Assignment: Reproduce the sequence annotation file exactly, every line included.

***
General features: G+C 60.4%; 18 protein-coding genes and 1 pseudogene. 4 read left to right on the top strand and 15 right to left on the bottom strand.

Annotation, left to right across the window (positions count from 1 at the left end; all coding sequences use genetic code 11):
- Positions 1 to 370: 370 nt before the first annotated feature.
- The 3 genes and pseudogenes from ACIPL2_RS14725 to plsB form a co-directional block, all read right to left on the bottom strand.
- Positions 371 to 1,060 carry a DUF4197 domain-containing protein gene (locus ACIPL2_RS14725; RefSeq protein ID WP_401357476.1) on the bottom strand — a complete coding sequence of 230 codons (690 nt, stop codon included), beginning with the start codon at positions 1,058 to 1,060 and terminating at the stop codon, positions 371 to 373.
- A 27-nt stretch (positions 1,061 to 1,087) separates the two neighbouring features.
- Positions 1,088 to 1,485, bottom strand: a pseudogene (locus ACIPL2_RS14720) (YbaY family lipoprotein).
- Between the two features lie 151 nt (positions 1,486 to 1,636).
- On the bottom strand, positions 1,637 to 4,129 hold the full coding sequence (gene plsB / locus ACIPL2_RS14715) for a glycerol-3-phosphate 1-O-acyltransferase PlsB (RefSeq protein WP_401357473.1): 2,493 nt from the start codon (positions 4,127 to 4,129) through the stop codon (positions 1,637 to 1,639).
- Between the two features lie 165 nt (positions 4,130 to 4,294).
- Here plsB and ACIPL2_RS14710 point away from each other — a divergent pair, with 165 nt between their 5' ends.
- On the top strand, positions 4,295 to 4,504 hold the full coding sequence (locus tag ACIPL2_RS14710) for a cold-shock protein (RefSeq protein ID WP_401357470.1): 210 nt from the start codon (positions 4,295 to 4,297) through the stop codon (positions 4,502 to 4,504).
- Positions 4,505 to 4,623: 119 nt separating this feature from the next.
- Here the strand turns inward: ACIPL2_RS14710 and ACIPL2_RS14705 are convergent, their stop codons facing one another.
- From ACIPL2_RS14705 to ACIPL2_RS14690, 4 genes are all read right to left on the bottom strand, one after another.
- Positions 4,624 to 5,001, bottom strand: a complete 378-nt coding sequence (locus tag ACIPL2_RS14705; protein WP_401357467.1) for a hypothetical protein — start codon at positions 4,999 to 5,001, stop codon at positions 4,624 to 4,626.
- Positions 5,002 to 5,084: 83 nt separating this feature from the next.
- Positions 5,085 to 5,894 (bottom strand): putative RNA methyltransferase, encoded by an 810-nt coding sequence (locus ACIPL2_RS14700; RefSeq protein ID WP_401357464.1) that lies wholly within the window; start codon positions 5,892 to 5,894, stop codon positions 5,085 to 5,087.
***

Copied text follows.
General features: G+C 60.4%; 18 protein-coding genes and 1 pseudogene. 4 read left to right on the top strand and 15 right to left on the bottom strand.

Annotation, left to right across the window (positions count from 1 at the left end; all coding sequences use genetic code 11):
- Positions 1 to 370: 370 nt before the first annotated feature.
- The 3 genes and pseudogenes from ACIPL2_RS14725 to plsB form a co-directional block, all read right to left on the bottom strand.
- Positions 371 to 1,060 carry a DUF4197 domain-containing protein gene (locus ACIPL2_RS14725; RefSeq protein ID WP_401357476.1) on the bottom strand — a complete coding sequence of 230 codons (690 nt, stop codon included), beginning with the start codon at positions 1,058 to 1,060 and terminating at the stop codon, positions 371 to 373.
- A 27-nt stretch (positions 1,061 to 1,087) separates the two neighbouring features.
- Positions 1,088 to 1,485, bottom strand: a pseudogene (locus ACIPL2_RS14720) (YbaY family lipoprotein).
- Between the two features lie 151 nt (positions 1,486 to 1,636).
- On the bottom strand, positions 1,637 to 4,129 hold the full coding sequence (gene plsB / locus ACIPL2_RS14715) for a glycerol-3-phosphate 1-O-acyltransferase PlsB (RefSeq protein WP_401357473.1): 2,493 nt from the start codon (positions 4,127 to 4,129) through the stop codon (positions 1,637 to 1,639).
- Between the two features lie 165 nt (positions 4,130 to 4,294).
- Here plsB and ACIPL2_RS14710 point away from each other — a divergent pair, with 165 nt between their 5' ends.
- On the top strand, positions 4,295 to 4,504 hold the full coding sequence (locus tag ACIPL2_RS14710) for a cold-shock protein (RefSeq protein ID WP_401357470.1): 210 nt from the start codon (positions 4,295 to 4,297) through the stop codon (positions 4,502 to 4,504).
- Positions 4,505 to 4,623: 119 nt separating this feature from the next.
- Here the strand turns inward: ACIPL2_RS14710 and ACIPL2_RS14705 are convergent, their stop codons facing one another.
- From ACIPL2_RS14705 to ACIPL2_RS14690, 4 genes are all read right to left on the bottom strand, one after another.
- Positions 4,624 to 5,001, bottom strand: a complete 378-nt coding sequence (locus tag ACIPL2_RS14705; protein WP_401357467.1) for a hypothetical protein — start codon at positions 4,999 to 5,001, stop codon at positions 4,624 to 4,626.
- Positions 5,002 to 5,084: 83 nt separating this feature from the next.
- Positions 5,085 to 5,894 (bottom strand): putative RNA methyltransferase, encoded by an 810-nt coding sequence (locus ACIPL2_RS14700; RefSeq protein ID WP_401357464.1) that lies wholly within the window; start codon positions 5,892 to 5,894, stop codon positions 5,085 to 5,087.